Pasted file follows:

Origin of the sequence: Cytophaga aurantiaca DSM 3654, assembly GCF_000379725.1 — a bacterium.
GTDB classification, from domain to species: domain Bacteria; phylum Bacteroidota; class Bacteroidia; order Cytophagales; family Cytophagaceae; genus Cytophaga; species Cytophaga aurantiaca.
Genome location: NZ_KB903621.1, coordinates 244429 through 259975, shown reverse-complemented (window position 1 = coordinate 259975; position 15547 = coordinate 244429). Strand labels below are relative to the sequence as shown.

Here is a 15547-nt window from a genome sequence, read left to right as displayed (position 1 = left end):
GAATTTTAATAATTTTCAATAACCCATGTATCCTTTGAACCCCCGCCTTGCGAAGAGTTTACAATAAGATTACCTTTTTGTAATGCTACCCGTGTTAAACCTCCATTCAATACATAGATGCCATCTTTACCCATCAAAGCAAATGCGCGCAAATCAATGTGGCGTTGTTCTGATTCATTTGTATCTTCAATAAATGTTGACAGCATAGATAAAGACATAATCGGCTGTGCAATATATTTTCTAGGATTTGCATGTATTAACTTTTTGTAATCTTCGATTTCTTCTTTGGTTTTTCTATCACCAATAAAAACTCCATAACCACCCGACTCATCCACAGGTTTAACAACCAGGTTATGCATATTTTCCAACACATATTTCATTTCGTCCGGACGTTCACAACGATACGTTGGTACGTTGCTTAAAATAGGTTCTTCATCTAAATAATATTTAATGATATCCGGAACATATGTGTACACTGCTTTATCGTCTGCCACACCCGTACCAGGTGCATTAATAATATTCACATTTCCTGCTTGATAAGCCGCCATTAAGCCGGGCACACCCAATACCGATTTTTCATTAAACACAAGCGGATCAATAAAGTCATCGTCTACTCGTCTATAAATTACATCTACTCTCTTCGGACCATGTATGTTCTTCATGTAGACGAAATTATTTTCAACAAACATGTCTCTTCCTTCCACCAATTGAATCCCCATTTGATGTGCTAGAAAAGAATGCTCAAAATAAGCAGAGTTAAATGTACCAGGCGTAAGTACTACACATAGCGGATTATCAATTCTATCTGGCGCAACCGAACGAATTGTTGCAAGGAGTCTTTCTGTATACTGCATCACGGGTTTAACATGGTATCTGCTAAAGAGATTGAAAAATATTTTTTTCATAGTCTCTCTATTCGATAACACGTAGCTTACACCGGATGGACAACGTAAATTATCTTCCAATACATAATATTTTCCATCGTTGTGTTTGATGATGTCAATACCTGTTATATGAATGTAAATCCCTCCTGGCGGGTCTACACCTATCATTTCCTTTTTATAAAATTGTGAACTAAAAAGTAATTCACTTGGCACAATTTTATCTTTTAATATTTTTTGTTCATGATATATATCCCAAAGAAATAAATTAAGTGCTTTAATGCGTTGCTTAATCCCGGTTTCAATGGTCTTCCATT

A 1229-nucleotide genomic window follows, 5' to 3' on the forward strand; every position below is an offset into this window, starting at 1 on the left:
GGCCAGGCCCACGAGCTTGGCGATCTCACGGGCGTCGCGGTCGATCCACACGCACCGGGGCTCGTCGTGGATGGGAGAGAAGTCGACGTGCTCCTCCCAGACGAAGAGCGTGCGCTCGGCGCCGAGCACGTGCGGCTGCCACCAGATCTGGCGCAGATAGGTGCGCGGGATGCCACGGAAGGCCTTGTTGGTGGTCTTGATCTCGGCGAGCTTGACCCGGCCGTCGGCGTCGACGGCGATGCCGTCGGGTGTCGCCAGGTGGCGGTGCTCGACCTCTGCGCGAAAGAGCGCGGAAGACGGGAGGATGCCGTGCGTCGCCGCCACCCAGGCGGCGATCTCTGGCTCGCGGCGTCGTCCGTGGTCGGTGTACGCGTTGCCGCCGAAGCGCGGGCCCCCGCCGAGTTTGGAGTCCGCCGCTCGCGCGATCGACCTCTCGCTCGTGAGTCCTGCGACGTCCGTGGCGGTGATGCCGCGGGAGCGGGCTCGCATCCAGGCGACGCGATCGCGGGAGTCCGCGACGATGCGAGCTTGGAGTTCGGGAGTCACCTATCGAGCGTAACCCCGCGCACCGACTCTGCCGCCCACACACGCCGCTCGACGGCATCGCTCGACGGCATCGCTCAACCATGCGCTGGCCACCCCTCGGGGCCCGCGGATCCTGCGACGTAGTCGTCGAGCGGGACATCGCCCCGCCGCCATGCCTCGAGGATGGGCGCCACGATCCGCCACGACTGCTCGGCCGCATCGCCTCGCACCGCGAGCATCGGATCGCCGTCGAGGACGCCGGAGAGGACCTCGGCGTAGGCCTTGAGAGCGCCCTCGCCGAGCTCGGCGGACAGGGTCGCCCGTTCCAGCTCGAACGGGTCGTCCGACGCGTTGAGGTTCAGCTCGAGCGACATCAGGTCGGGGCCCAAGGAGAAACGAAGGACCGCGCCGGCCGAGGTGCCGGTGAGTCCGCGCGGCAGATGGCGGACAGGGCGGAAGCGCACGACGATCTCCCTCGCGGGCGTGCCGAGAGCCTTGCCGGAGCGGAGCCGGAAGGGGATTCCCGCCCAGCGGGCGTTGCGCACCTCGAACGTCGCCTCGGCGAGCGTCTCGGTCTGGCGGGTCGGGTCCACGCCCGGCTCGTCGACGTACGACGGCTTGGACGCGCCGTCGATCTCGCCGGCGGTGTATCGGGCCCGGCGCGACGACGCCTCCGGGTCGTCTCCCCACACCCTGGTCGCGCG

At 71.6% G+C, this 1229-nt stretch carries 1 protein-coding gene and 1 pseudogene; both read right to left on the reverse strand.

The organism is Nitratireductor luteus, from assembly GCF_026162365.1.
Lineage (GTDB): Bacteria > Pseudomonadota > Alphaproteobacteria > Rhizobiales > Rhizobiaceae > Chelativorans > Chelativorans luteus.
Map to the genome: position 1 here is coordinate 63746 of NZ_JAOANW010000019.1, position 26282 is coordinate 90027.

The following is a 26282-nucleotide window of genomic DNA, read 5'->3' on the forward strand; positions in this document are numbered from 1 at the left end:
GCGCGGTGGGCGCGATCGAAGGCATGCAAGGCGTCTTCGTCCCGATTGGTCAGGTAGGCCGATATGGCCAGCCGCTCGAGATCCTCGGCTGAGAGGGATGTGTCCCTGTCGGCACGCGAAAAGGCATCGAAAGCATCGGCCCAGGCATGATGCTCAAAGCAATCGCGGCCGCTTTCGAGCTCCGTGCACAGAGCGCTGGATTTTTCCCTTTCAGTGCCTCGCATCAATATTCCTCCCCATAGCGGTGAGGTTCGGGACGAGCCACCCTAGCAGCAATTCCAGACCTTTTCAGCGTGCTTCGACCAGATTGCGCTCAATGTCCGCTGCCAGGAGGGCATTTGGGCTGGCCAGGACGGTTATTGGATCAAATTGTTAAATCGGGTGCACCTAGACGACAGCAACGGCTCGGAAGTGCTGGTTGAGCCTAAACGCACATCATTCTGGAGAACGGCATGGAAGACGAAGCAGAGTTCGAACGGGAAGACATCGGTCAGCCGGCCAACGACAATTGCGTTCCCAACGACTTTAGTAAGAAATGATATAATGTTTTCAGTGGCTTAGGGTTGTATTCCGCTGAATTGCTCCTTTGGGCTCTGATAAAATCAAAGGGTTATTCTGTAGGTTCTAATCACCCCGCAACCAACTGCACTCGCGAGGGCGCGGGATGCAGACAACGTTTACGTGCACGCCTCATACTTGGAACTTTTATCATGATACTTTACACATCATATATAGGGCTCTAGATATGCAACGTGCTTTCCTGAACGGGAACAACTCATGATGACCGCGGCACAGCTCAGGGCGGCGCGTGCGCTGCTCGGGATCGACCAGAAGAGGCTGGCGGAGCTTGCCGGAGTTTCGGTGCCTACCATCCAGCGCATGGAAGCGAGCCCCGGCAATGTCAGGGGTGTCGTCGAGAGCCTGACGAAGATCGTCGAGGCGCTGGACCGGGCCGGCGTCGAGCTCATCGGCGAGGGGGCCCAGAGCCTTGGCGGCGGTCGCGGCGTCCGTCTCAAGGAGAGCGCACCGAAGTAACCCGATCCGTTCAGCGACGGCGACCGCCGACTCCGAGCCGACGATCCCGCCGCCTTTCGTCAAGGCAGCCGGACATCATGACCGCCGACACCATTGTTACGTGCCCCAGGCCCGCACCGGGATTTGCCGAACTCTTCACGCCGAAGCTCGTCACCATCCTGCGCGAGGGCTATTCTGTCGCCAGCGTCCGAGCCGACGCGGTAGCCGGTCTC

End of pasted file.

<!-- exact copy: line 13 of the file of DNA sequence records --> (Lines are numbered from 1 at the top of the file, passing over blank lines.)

GCGCGGTGGGCGCGATCGAAGGCATGCAAGGCGTCTTCGTCCCGATTGGTCAGGTAGGCCGATATGGCCAGCCGCTCGAGATCCTCGGCTGAGAGGGATGTGTCCCTGTCGGCACGCGAAAAGGCATCGAAAGCATCGGCCCAGGCATGATGCTCAAAGCAATCGCGGCCGCTTTCGAGCTCCGTGCACAGAGCGCTGGATTTTTCCCTTTCAGTGCCTCGCATCAATATTCCTCCCCATAGCGGTGAGGTTCGGGACGAGCCACCCTAGCAGCAATTCCAGACCTTTTCAGCGTGCTTCGACCAGATTGCGCTCAATGTCCGCTGCCAGGAGGGCATTTGGGCTGGCCAGGACGGTTATTGGATCAAATTGTTAAATCGGGTGCACCTAGACGACAGCAACGGCTCGGAAGTGCTGGTTGAGCCTAAACGCACATCATTCTGGAGAACGGCATGGAAGACGAAGCAGAGTTCGAACGGGAAGACATCGGTCAGCCGGCCAACGACAATTGCGTTCCCAACGACTTTAGTAAGAAATGATATAATGTTTTCAGTGGCTTAGGGTTGTATTCCGCTGAATTGCTCCTTTGGGCTCTGATAAAATCAAAGGGTTATTCTGTAGGTTCTAATCACCCCGCAACCAACTGCACTCGCGAGGGCGCGGGATGCAGACAACGTTTACGTGCACGCCTCATACTTGGAACTTTTATCATGATACTTTACACATCATATATAGGGCTCTAGATATGCAACGTGCTTTCCTGAACGGGAACAACTCATGATGACCGCGGCACAGCTCAGGGCGGCGCGTGCGCTGCTCGGGATCGACCAGAAGAGGCTGGCGGAGCTTGCCGGAGTTTCGGTGCCTACCATCCAGCGCATGGAAGCGAGCCCCGGCAATGTCAGGGGTGTCGTCGAGAGCCTGACGAAGATCGTCGAGGCGCTGGACCGGGCCGGCGTCGAGCTCATCGGCGAGGGGGCCCAGAGCCTTGGCGGCGGTCGCGGCGTCCGTCTCAAGGAGAGCGCACCGAAGTAACCCGATCCGTTCAGCGACGGCGACCGCCGACTCCGAGCCGACGATCCCGCCGCCTTTCGTCAAGGCAGCCGGACATCATGACCGCCGACACCATTGTTACGTGCCCCAGGCCCGCACCGGGATTTGCCGAACTCTTCACGCCGAAGCTCGTCACCATCCTGCGCGAGGGCTATTCTGTCGCCAGCGTCCGAGCCGACGCGGTAGCCGGTCTC